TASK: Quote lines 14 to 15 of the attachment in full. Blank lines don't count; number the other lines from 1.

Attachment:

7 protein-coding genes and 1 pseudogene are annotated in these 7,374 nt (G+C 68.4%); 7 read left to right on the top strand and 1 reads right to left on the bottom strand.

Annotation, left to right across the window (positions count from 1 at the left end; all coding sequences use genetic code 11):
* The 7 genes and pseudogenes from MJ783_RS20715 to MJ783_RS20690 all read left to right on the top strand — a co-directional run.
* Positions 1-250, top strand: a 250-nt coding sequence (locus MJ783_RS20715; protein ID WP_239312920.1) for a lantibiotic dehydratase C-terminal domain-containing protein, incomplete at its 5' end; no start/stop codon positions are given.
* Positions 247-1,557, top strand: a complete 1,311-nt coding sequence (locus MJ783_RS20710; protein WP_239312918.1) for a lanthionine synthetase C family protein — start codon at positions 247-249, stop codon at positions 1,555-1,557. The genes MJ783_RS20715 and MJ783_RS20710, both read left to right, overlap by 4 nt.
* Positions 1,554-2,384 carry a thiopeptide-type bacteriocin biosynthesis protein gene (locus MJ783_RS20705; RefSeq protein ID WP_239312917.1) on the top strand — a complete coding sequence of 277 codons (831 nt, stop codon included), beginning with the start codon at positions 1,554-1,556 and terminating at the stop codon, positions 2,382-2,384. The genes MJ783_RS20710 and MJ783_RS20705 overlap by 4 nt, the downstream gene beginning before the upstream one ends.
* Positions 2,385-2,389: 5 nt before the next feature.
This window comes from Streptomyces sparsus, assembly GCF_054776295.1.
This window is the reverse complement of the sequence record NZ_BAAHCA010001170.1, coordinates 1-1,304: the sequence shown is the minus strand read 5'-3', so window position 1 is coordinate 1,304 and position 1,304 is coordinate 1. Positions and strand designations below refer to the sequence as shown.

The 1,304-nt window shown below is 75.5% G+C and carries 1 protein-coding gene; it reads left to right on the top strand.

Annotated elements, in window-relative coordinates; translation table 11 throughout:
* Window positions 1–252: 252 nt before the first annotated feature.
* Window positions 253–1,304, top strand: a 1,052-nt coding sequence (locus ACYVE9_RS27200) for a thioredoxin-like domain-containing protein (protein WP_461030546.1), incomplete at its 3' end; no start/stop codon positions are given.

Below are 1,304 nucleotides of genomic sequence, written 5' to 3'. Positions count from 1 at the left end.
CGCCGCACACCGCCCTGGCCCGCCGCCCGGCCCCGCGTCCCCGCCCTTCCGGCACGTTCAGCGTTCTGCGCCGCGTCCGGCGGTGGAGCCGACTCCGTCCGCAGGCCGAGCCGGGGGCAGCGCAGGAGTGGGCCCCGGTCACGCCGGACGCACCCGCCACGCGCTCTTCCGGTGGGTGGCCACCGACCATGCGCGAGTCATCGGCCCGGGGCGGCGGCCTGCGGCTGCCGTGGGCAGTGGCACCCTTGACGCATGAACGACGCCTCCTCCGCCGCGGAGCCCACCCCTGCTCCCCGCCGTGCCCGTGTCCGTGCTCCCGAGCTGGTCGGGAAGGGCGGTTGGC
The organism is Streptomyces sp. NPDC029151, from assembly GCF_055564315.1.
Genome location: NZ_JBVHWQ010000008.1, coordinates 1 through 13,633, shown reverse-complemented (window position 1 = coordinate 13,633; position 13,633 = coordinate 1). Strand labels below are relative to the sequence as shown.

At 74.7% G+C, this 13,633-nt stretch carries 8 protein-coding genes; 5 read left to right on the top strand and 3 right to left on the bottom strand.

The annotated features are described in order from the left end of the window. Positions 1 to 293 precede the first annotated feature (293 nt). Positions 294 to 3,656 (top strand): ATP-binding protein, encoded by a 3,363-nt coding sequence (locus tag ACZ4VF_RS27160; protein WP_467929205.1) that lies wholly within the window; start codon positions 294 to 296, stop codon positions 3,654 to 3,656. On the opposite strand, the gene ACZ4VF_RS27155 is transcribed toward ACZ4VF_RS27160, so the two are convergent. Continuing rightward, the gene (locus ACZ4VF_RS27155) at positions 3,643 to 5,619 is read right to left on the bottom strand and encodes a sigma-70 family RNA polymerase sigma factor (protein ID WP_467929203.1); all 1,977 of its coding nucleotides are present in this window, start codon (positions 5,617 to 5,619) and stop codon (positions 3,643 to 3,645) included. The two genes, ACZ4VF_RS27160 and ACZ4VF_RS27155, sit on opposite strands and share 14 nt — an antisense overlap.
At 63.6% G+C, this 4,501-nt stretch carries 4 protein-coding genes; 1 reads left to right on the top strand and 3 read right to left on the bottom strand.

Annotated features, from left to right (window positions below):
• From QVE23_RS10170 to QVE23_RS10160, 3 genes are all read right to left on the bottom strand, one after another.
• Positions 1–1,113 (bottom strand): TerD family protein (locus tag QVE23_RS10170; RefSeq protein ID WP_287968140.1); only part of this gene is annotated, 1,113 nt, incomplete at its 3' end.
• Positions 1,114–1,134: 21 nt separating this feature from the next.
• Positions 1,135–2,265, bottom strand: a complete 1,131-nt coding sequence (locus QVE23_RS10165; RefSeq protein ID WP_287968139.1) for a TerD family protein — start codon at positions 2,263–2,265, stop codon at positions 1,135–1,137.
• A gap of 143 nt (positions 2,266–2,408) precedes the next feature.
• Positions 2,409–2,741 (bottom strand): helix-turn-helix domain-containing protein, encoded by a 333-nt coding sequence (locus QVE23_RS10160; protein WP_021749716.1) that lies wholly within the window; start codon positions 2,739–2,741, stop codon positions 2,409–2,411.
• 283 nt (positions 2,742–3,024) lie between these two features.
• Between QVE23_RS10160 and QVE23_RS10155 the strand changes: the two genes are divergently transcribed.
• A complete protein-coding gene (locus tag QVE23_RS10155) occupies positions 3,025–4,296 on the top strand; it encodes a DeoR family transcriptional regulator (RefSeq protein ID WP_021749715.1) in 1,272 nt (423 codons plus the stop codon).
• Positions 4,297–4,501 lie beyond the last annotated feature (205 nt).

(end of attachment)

Below are 1,304 nucleotides of genomic sequence, written 5' to 3'. Positions count from 1 at the left end.
CGCCGCACACCGCCCTGGCCCGCCGCCCGGCCCCGCGTCCCCGCCCTTCCGGCACGTTCAGCGTTCTGCGCCGCGTCCGGCGGTGGAGCCGACTCCGTCCGCAGGCCGAGCCGGGGGCAGCGCAGGAGTGGGCCCCGGTCACGCCGGACGCACCCGCCACGCGCTCTTCCGGTGGGTGGCCACCGACCATGCGCGAGTCATCGGCCCGGGGCGGCGGCCTGCGGCTGCCGTGGGCAGTGGCACCCTTGACGCATGAACGACGCCTCCTCCGCCGCGGAGCCCACCCCTGCTCCCCGCCGTGCCCGTGTCCGTGCTCCCGAGCTGGTCGGGAAGGGCGGTTGGC